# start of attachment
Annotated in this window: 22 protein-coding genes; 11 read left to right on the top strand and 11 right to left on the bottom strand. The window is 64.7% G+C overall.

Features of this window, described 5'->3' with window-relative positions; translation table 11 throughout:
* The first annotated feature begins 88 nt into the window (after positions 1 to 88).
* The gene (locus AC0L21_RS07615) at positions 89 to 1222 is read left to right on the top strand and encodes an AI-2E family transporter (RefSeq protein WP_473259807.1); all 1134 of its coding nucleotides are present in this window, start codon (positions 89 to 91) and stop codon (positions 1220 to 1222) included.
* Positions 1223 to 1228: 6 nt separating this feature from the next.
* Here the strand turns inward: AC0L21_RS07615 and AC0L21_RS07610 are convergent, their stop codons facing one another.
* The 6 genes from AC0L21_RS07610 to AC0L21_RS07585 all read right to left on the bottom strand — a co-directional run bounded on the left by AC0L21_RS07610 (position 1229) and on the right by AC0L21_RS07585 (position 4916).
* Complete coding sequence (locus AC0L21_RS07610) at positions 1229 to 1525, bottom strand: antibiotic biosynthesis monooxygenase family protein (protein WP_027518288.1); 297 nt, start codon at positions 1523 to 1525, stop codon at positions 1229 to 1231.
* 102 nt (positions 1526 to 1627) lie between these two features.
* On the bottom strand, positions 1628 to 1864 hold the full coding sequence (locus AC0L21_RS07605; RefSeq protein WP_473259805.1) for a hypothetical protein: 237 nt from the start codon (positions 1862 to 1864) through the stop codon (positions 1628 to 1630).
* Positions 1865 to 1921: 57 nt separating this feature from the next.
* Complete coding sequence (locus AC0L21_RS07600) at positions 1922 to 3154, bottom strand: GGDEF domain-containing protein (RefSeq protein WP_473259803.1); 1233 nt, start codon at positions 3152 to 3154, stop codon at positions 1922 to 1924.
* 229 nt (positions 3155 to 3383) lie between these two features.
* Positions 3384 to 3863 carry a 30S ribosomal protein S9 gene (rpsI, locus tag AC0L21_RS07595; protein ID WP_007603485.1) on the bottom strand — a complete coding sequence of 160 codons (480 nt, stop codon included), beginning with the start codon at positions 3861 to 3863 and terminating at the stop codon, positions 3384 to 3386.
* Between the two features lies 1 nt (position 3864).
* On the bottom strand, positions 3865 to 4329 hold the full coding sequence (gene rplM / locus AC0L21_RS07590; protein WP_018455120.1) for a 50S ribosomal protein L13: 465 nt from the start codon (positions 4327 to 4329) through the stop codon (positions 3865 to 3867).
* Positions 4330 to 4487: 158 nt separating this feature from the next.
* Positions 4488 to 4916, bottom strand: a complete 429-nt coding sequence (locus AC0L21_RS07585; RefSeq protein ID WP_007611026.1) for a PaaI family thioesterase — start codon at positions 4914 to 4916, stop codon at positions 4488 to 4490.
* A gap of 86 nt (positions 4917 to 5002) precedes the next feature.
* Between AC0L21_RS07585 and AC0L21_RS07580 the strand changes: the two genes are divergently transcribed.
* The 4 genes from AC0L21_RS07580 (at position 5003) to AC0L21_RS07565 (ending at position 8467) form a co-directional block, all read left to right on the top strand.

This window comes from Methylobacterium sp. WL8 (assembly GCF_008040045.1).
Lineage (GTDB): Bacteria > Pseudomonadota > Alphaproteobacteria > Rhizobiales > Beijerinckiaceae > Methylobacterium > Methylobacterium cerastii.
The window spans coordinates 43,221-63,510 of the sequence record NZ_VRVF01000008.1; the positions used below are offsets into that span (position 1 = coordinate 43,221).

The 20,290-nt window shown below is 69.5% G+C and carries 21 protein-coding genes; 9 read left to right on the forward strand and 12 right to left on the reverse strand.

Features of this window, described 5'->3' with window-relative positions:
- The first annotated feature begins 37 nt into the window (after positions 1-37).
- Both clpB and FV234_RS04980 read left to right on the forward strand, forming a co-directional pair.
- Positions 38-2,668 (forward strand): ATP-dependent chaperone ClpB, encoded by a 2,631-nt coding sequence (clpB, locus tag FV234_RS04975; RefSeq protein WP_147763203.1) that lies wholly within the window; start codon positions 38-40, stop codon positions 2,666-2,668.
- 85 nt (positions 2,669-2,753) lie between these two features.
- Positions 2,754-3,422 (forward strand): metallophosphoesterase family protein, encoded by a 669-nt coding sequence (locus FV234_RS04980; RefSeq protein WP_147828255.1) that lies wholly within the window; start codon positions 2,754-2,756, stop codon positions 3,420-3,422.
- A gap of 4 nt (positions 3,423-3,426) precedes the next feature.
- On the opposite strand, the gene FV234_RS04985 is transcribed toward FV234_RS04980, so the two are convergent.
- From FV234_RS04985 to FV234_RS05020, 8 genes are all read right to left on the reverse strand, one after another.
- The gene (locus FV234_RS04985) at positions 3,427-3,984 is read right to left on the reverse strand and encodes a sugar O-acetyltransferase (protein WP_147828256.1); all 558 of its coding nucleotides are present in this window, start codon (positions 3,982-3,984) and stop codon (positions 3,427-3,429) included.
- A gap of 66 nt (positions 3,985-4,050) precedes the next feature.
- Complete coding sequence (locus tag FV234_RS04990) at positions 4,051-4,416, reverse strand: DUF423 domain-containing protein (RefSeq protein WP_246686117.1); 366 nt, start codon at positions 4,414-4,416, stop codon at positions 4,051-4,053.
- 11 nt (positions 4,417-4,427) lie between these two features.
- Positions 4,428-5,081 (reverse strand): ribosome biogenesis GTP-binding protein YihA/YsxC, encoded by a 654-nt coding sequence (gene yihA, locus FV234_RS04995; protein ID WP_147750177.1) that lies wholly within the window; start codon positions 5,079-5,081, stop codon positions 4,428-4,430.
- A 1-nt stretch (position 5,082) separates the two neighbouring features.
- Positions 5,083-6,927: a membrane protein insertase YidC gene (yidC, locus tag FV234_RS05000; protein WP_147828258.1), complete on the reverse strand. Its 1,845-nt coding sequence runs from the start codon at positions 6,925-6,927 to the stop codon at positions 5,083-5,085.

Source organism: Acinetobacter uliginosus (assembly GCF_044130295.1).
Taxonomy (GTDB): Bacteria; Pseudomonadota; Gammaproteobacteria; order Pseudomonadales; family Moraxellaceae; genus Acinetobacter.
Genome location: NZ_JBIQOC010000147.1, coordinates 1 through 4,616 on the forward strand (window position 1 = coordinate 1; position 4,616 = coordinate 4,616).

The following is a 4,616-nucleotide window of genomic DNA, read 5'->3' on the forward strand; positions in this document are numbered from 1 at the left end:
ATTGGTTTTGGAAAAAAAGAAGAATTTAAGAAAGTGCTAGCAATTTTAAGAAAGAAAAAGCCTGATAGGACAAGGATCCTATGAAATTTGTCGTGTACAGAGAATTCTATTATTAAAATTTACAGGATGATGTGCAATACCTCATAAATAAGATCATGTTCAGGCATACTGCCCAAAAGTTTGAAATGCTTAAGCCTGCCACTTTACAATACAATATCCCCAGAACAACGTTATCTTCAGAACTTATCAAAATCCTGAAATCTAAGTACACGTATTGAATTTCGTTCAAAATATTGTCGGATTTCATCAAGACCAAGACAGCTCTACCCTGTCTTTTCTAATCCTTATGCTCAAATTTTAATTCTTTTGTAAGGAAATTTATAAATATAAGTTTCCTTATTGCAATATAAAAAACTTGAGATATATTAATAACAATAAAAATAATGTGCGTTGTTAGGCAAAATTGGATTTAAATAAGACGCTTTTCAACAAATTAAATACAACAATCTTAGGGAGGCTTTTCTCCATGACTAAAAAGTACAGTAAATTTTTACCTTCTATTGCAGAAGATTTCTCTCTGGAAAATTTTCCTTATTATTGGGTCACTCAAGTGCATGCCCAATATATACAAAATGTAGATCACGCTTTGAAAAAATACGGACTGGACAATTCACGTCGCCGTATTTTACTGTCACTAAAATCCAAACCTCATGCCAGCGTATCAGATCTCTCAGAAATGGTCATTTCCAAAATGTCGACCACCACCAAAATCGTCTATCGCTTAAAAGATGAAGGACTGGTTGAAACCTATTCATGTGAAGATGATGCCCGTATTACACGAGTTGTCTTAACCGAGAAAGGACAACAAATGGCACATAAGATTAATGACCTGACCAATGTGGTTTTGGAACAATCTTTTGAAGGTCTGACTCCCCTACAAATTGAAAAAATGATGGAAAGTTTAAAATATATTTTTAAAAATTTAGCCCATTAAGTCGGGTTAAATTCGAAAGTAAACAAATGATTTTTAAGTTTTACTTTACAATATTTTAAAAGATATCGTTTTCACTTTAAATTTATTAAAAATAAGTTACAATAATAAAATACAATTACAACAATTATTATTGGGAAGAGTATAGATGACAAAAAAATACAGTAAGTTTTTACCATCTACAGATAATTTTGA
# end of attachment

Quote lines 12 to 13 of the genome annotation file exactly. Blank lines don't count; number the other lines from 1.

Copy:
* Complete coding sequence (locus AC0L21_RS07600) at positions 1922 to 3154, bottom strand: GGDEF domain-containing protein (RefSeq protein WP_473259803.1); 1233 nt, start codon at positions 3152 to 3154, stop codon at positions 1922 to 1924.
* 229 nt (positions 3155 to 3383) lie between these two features.